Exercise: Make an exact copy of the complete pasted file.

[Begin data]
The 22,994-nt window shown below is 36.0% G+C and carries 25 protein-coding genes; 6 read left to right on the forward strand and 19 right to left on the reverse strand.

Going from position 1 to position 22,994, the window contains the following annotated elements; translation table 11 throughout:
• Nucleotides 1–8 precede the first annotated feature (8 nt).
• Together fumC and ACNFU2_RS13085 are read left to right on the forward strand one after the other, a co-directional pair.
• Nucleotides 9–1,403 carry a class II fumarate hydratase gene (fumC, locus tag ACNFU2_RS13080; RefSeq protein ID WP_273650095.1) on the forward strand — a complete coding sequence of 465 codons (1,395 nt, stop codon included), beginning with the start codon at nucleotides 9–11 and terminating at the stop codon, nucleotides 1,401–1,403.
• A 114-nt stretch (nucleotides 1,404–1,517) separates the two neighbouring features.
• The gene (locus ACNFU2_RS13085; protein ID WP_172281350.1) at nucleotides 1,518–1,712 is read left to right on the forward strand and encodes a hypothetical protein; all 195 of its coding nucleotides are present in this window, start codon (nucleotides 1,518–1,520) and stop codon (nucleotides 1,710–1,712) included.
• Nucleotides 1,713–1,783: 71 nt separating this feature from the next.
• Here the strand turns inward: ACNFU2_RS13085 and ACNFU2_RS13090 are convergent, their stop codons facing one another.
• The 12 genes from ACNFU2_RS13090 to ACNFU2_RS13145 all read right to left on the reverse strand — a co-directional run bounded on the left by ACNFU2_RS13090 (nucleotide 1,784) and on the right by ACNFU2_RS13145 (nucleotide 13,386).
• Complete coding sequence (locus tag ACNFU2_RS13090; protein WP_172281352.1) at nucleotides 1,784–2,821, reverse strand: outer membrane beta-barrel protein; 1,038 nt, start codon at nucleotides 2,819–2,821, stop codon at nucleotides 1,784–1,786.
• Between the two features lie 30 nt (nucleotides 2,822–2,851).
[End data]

The 22,994-nt window shown below is 36.0% G+C and carries 25 protein-coding genes; 6 read left to right on the forward strand and 19 right to left on the reverse strand.

Going from position 1 to position 22,994, the window contains the following annotated elements; translation table 11 throughout:
• Nucleotides 1–8 precede the first annotated feature (8 nt).
• Together fumC and ACNFU2_RS13085 are read left to right on the forward strand one after the other, a co-directional pair.
• Nucleotides 9–1,403 carry a class II fumarate hydratase gene (fumC, locus tag ACNFU2_RS13080; RefSeq protein ID WP_273650095.1) on the forward strand — a complete coding sequence of 465 codons (1,395 nt, stop codon included), beginning with the start codon at nucleotides 9–11 and terminating at the stop codon, nucleotides 1,401–1,403.
• A 114-nt stretch (nucleotides 1,404–1,517) separates the two neighbouring features.
• The gene (locus ACNFU2_RS13085; protein ID WP_172281350.1) at nucleotides 1,518–1,712 is read left to right on the forward strand and encodes a hypothetical protein; all 195 of its coding nucleotides are present in this window, start codon (nucleotides 1,518–1,520) and stop codon (nucleotides 1,710–1,712) included.
• Nucleotides 1,713–1,783: 71 nt separating this feature from the next.
• Here the strand turns inward: ACNFU2_RS13085 and ACNFU2_RS13090 are convergent, their stop codons facing one another.
• The 12 genes from ACNFU2_RS13090 to ACNFU2_RS13145 all read right to left on the reverse strand — a co-directional run bounded on the left by ACNFU2_RS13090 (nucleotide 1,784) and on the right by ACNFU2_RS13145 (nucleotide 13,386).
• Complete coding sequence (locus tag ACNFU2_RS13090; protein WP_172281352.1) at nucleotides 1,784–2,821, reverse strand: outer membrane beta-barrel protein; 1,038 nt, start codon at nucleotides 2,819–2,821, stop codon at nucleotides 1,784–1,786.
• Between the two features lie 30 nt (nucleotides 2,822–2,851).